05:05 am. My eyes open. A faint pearly blade of light squeezing past the blind. The distant metallic scrape of a moving tram.
I lie here in the dawn’s dimness, with my dreams still lingering.
“I am a happily married man and I am not looking for any other arrangement. I would ask that you please do not contact me again.”
I reach for my phone. The last words of his last message haunt me. It seems impossible that it is “over”, even if our relationship was only ever a virtual one.
“What time is it?” my husband murmurs beside me. “Early,” I say.
He reaches for my phone. “I’m in the middle of an email!”
He reaches for me instead. With a grunt of frustration, I fling his arm off me and get out of bed.
06:14 am. I am preparing lunch for my three-year-old daughter – marmalade sandwich, sliced banana – when I hear the soft ping of an incoming email. I pick up my phone. Feel the familiar sting when I see that it’s not from him.
I stand, staring out the kitchen window at the long shadow of the neighboring apartment stretching across the river’s waters. I wonder how I let it get so far. How it became all consuming. I think of the hours spent scrolling through his messages, especially the ones where he said he understood me.
“I get you,” he would say. “We’re on the same page.”
He was a marketing executive for an agency I write copy for, or at least I used to, and our contact, at first, was purely professional. But I quickly became drawn to him – and I thought we shared a connection.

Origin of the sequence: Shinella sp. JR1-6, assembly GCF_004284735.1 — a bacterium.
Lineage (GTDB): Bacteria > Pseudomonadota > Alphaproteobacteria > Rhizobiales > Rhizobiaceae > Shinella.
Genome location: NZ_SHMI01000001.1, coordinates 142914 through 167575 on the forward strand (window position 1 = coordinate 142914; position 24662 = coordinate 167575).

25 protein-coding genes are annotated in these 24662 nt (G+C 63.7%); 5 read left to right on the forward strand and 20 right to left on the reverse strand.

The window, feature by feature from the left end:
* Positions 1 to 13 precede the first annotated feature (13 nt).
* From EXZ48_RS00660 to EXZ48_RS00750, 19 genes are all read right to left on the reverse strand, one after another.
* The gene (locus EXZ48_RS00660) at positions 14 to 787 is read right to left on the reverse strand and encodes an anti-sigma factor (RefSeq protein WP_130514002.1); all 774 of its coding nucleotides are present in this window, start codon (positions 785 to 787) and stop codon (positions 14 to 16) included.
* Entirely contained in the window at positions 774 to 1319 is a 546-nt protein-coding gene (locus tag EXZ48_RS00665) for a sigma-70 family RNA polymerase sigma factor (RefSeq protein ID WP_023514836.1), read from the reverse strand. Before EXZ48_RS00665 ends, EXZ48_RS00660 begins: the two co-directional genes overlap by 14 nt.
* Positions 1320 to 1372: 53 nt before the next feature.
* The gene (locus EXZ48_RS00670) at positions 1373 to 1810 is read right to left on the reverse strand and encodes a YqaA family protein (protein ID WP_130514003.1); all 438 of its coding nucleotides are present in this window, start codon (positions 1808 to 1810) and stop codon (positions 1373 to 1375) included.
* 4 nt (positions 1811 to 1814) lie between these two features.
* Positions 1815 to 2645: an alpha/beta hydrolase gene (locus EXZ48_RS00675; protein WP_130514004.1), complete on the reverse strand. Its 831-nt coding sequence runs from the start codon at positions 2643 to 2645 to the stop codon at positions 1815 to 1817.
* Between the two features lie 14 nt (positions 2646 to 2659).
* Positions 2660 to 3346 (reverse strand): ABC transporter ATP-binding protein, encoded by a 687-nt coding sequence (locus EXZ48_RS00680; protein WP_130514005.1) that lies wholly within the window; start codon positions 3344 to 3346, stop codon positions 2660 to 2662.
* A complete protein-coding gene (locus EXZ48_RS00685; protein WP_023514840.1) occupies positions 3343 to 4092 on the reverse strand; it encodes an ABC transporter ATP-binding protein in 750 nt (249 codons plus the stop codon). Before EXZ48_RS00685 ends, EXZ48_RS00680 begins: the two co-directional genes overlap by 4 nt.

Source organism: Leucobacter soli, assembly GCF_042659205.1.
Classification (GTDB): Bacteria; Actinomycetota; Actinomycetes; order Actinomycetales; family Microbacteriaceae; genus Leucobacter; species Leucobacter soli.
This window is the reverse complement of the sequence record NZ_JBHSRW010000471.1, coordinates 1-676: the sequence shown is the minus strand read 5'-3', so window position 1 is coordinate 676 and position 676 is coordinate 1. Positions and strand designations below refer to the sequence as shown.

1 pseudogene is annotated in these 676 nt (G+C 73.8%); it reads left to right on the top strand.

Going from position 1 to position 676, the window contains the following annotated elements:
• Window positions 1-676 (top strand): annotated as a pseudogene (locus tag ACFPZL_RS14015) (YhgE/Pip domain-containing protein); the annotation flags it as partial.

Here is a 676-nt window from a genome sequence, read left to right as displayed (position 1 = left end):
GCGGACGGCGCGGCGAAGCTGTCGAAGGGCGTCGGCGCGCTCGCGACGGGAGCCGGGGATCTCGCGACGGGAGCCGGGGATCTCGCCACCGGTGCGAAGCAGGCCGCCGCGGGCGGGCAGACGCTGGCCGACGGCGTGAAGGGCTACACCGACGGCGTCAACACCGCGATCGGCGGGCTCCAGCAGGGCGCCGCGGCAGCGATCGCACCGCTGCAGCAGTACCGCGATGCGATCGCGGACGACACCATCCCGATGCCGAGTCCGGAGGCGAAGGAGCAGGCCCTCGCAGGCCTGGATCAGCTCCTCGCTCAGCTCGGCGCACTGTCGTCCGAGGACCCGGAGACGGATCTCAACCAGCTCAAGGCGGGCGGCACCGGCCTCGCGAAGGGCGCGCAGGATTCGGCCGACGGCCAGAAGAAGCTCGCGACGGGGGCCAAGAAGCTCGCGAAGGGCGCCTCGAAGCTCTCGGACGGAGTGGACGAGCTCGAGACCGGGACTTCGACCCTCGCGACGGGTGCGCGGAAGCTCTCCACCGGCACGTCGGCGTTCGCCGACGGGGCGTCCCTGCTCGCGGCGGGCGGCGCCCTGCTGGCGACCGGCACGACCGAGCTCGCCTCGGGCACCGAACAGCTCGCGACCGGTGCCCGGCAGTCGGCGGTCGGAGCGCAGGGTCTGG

My daughter is standing at the kitchen entrance. Tousled blonde hair, unicorn PJs, her stuffed monkey doll dangling from her hand. Swamped in my thoughts I hadn’t heard her coming down the hallway.
07:04 am. My husband is running late. And he has to drop off our daughter to kindergarten on his way to work. I sit down to try and help put on her sandals.
“I’ll do it!” she says defiantly.
She fumbles with the sandal strap. I reach over and raise the prongless buckle. She realises I am trying to help and squeals with rage, yanking her sandal off with both hands.
“For God’s sake!” my husband says impatiently. “Why didn’t you just let her do it?”
I give him the birdie behind her back.
07:10 am. My daughter’s pouting face is the last thing I see as the lift doors seal.
07:11 am. I turn on my laptop. Elsa from Frozen is my user icon – something I set up to make my daughter happy. What would it be like to have Elsa’s power? How long would it take before I turned my husband into ice?